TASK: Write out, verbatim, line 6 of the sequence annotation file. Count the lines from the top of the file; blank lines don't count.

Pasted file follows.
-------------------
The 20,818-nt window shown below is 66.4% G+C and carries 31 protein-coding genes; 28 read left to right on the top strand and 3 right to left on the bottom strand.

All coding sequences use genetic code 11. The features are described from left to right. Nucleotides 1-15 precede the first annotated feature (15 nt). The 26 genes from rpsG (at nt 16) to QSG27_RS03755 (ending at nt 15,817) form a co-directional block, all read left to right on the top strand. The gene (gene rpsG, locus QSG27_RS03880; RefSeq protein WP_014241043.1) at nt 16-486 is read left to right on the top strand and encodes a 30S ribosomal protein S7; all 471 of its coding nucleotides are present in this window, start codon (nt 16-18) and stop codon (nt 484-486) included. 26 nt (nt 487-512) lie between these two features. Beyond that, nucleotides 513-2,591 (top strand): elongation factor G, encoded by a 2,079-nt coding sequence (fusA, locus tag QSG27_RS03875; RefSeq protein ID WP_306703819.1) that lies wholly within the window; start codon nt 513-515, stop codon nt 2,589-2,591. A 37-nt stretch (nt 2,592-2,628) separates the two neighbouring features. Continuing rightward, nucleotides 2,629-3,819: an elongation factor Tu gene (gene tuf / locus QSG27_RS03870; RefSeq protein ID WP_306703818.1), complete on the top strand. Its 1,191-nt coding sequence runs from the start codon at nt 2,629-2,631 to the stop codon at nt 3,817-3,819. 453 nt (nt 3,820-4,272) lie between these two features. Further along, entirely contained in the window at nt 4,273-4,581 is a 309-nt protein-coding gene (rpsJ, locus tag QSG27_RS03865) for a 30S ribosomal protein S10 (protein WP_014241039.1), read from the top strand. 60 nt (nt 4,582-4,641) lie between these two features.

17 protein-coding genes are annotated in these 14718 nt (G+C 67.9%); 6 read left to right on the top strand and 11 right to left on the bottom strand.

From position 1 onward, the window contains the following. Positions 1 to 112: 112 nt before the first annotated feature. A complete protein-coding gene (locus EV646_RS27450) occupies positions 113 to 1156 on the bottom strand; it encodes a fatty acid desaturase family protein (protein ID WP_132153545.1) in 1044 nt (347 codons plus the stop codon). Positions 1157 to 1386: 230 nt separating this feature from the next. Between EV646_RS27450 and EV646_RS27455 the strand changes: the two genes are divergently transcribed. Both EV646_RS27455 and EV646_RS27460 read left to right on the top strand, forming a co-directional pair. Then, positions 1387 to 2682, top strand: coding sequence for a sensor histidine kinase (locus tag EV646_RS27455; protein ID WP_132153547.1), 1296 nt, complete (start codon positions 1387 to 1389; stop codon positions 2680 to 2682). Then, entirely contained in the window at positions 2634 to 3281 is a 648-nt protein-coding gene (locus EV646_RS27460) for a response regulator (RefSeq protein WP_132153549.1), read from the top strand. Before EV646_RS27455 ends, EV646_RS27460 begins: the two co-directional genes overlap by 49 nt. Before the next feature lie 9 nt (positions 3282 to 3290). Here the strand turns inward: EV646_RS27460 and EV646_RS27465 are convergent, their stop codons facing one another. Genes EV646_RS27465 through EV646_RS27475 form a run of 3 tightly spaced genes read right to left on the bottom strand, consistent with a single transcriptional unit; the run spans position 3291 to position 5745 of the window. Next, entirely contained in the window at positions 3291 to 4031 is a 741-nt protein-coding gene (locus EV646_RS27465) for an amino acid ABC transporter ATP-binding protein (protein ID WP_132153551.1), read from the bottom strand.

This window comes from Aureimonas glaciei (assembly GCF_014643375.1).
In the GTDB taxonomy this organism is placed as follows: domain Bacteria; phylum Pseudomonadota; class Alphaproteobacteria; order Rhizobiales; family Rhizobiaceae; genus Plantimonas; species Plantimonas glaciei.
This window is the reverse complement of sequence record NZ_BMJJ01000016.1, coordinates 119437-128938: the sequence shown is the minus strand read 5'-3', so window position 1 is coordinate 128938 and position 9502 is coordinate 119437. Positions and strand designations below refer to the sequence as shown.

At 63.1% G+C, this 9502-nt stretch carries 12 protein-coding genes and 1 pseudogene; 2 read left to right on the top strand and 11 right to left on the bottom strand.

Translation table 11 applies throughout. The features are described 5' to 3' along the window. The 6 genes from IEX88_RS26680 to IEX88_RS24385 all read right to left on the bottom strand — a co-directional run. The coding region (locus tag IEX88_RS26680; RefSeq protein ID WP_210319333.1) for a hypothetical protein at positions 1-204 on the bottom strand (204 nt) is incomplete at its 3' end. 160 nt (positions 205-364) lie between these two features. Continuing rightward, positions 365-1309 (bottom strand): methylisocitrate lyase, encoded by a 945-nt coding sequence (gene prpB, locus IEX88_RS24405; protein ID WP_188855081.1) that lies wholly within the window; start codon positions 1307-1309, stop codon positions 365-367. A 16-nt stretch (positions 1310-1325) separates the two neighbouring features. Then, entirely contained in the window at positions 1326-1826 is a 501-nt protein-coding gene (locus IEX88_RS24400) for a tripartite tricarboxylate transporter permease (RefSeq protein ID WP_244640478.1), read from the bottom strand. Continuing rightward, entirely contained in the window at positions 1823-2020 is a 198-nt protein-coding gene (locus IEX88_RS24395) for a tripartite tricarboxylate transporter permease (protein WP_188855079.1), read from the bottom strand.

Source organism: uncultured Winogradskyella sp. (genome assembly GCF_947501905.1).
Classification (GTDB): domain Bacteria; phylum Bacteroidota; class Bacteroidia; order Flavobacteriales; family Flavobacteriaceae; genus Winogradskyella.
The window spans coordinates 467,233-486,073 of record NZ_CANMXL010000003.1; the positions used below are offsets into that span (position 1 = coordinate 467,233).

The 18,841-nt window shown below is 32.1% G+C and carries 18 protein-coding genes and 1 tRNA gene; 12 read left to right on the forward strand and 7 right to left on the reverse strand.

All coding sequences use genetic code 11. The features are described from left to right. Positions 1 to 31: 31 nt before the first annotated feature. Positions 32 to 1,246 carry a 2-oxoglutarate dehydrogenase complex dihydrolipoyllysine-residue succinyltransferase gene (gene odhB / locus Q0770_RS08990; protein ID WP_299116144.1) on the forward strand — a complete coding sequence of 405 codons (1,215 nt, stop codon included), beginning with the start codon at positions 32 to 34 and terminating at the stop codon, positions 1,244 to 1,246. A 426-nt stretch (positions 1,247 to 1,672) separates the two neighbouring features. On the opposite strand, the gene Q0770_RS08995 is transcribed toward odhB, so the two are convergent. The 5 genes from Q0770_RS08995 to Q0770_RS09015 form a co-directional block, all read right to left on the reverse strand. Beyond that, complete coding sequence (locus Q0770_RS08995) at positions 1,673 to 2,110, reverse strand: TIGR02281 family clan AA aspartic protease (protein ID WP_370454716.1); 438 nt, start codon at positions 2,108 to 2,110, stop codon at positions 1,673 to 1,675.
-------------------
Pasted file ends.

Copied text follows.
In the GTDB taxonomy this organism is placed as follows: domain Bacteria; phylum Pseudomonadota; class Alphaproteobacteria; order Rhizobiales; family Rhizobiaceae; genus Plantimonas; species Plantimonas glaciei.